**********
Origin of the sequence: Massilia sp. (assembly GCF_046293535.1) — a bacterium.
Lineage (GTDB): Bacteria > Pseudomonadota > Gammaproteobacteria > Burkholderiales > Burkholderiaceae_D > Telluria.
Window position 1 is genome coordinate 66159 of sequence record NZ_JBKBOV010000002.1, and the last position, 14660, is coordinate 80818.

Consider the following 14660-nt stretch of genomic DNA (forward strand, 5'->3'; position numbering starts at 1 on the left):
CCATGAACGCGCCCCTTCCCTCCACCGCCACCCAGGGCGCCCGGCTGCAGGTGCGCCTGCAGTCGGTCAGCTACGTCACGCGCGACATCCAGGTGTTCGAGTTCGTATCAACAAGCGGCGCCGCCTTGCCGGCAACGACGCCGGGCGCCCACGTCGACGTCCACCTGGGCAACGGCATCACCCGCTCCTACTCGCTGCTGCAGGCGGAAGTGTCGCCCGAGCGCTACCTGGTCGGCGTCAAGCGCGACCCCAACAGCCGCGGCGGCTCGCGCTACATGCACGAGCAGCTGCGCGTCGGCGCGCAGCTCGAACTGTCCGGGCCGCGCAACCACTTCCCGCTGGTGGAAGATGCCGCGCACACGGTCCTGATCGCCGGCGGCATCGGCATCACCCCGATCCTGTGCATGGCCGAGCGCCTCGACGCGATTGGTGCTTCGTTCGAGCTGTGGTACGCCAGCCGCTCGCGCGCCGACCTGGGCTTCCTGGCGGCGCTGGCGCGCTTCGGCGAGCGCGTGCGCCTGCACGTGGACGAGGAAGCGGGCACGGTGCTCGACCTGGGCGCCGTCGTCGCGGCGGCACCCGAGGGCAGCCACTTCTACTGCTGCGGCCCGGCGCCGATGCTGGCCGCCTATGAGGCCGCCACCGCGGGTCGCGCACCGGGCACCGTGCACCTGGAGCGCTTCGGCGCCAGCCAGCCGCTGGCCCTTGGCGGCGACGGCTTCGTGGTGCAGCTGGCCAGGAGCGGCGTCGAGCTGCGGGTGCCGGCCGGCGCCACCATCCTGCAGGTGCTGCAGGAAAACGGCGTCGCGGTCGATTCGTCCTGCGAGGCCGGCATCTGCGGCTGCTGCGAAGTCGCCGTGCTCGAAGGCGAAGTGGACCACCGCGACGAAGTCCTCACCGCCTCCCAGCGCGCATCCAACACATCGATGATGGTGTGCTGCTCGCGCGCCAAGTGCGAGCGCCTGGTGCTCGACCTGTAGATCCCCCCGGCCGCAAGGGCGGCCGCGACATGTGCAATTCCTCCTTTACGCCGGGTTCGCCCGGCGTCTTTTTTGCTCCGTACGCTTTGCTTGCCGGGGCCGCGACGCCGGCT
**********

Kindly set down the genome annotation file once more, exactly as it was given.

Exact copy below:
Origin of the sequence: Massilia sp. (assembly GCF_046293535.1) — a bacterium.
Lineage (GTDB): Bacteria > Pseudomonadota > Gammaproteobacteria > Burkholderiales > Burkholderiaceae_D > Telluria.
Window position 1 is genome coordinate 66159 of sequence record NZ_JBKBOV010000002.1, and the last position, 14660, is coordinate 80818.

Consider the following 14660-nt stretch of genomic DNA (forward strand, 5'->3'; position numbering starts at 1 on the left):
CCATGAACGCGCCCCTTCCCTCCACCGCCACCCAGGGCGCCCGGCTGCAGGTGCGCCTGCAGTCGGTCAGCTACGTCACGCGCGACATCCAGGTGTTCGAGTTCGTATCAACAAGCGGCGCCGCCTTGCCGGCAACGACGCCGGGCGCCCACGTCGACGTCCACCTGGGCAACGGCATCACCCGCTCCTACTCGCTGCTGCAGGCGGAAGTGTCGCCCGAGCGCTACCTGGTCGGCGTCAAGCGCGACCCCAACAGCCGCGGCGGCTCGCGCTACATGCACGAGCAGCTGCGCGTCGGCGCGCAGCTCGAACTGTCCGGGCCGCGCAACCACTTCCCGCTGGTGGAAGATGCCGCGCACACGGTCCTGATCGCCGGCGGCATCGGCATCACCCCGATCCTGTGCATGGCCGAGCGCCTCGACGCGATTGGTGCTTCGTTCGAGCTGTGGTACGCCAGCCGCTCGCGCGCCGACCTGGGCTTCCTGGCGGCGCTGGCGCGCTTCGGCGAGCGCGTGCGCCTGCACGTGGACGAGGAAGCGGGCACGGTGCTCGACCTGGGCGCCGTCGTCGCGGCGGCACCCGAGGGCAGCCACTTCTACTGCTGCGGCCCGGCGCCGATGCTGGCCGCCTATGAGGCCGCCACCGCGGGTCGCGCACCGGGCACCGTGCACCTGGAGCGCTTCGGCGCCAGCCAGCCGCTGGCCCTTGGCGGCGACGGCTTCGTGGTGCAGCTGGCCAGGAGCGGCGTCGAGCTGCGGGTGCCGGCCGGCGCCACCATCCTGCAGGTGCTGCAGGAAAACGGCGTCGCGGTCGATTCGTCCTGCGAGGCCGGCATCTGCGGCTGCTGCGAAGTCGCCGTGCTCGAAGGCGAAGTGGACCACCGCGACGAAGTCCTCACCGCCTCCCAGCGCGCATCCAACACATCGATGATGGTGTGCTGCTCGCGCGCCAAGTGCGAGCGCCTGGTGCTCGACCTGTAGATCCCCCCGGCCGCAAGGGCGGCCGCGACATGTGCAATTCCTCCTTTACGCCGGGTTCGCCCGGCGTCTTTTTTGCTCCGTACGCTTTGCTTGCCGGGGCCGCGACGCCGGCT